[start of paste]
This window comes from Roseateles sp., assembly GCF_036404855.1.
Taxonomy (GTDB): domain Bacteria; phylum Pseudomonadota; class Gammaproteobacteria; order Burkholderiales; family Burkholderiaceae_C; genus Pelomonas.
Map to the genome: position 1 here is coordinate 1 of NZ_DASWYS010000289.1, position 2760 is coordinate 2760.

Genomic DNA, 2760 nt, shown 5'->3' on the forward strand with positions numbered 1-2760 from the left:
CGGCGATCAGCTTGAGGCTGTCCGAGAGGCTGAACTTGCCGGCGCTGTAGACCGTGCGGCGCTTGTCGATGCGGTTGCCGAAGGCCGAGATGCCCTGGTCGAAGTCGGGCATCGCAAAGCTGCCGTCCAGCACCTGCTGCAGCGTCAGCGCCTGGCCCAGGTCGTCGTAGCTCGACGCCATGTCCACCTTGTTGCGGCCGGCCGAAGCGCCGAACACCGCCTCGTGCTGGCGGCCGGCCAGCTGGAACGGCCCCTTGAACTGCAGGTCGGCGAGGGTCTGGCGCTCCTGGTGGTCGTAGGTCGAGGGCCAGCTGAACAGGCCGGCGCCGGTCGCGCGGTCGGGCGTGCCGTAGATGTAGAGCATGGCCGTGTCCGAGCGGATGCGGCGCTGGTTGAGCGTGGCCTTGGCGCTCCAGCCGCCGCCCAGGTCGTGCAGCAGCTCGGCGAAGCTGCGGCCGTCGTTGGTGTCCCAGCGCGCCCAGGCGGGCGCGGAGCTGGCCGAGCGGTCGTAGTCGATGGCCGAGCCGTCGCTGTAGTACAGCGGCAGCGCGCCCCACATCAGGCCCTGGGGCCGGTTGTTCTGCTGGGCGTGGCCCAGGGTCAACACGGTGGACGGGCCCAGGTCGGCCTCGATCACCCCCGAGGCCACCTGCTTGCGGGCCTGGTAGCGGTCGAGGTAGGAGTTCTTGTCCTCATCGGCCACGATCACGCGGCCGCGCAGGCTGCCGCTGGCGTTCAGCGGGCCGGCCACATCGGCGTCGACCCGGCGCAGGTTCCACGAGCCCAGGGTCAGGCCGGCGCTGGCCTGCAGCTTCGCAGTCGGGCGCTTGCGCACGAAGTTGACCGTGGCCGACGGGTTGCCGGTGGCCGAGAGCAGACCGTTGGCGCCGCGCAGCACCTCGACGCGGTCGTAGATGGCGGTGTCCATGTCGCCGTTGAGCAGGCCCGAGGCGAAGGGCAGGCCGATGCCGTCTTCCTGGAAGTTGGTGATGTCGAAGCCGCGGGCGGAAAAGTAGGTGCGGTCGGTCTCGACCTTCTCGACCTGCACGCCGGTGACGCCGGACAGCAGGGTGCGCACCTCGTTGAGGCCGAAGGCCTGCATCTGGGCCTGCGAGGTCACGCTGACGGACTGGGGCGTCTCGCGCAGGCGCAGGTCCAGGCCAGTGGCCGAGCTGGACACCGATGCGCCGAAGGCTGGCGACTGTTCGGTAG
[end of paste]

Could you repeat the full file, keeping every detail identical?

This window comes from Roseateles sp., assembly GCF_036404855.1.
Taxonomy (GTDB): domain Bacteria; phylum Pseudomonadota; class Gammaproteobacteria; order Burkholderiales; family Burkholderiaceae_C; genus Pelomonas.
Map to the genome: position 1 here is coordinate 1 of NZ_DASWYS010000289.1, position 2760 is coordinate 2760.

Genomic DNA, 2760 nt, shown 5'->3' on the forward strand with positions numbered 1-2760 from the left:
CGGCGATCAGCTTGAGGCTGTCCGAGAGGCTGAACTTGCCGGCGCTGTAGACCGTGCGGCGCTTGTCGATGCGGTTGCCGAAGGCCGAGATGCCCTGGTCGAAGTCGGGCATCGCAAAGCTGCCGTCCAGCACCTGCTGCAGCGTCAGCGCCTGGCCCAGGTCGTCGTAGCTCGACGCCATGTCCACCTTGTTGCGGCCGGCCGAAGCGCCGAACACCGCCTCGTGCTGGCGGCCGGCCAGCTGGAACGGCCCCTTGAACTGCAGGTCGGCGAGGGTCTGGCGCTCCTGGTGGTCGTAGGTCGAGGGCCAGCTGAACAGGCCGGCGCCGGTCGCGCGGTCGGGCGTGCCGTAGATGTAGAGCATGGCCGTGTCCGAGCGGATGCGGCGCTGGTTGAGCGTGGCCTTGGCGCTCCAGCCGCCGCCCAGGTCGTGCAGCAGCTCGGCGAAGCTGCGGCCGTCGTTGGTGTCCCAGCGCGCCCAGGCGGGCGCGGAGCTGGCCGAGCGGTCGTAGTCGATGGCCGAGCCGTCGCTGTAGTACAGCGGCAGCGCGCCCCACATCAGGCCCTGGGGCCGGTTGTTCTGCTGGGCGTGGCCCAGGGTCAACACGGTGGACGGGCCCAGGTCGGCCTCGATCACCCCCGAGGCCACCTGCTTGCGGGCCTGGTAGCGGTCGAGGTAGGAGTTCTTGTCCTCATCGGCCACGATCACGCGGCCGCGCAGGCTGCCGCTGGCGTTCAGCGGGCCGGCCACATCGGCGTCGACCCGGCGCAGGTTCCACGAGCCCAGGGTCAGGCCGGCGCTGGCCTGCAGCTTCGCAGTCGGGCGCTTGCGCACGAAGTTGACCGTGGCCGACGGGTTGCCGGTGGCCGAGAGCAGACCGTTGGCGCCGCGCAGCACCTCGACGCGGTCGTAGATGGCGGTGTCCATGTCGCCGTTGAGCAGGCCCGAGGCGAAGGGCAGGCCGATGCCGTCTTCCTGGAAGTTGGTGATGTCGAAGCCGCGGGCGGAAAAGTAGGTGCGGTCGGTCTCGACCTTCTCGACCTGCACGCCGGTGACGCCGGACAGCAGGGTGCGCACCTCGTTGAGGCCGAAGGCCTGCATCTGGGCCTGCGAGGTCACGCTGACGGACTGGGGCGTCTCGCGCAGGCGCAGGTCCAGGCCAGTGGCCGAGCTGGACACCGATGCGCCGAAGGCTGGCGACTGTTCGGTAG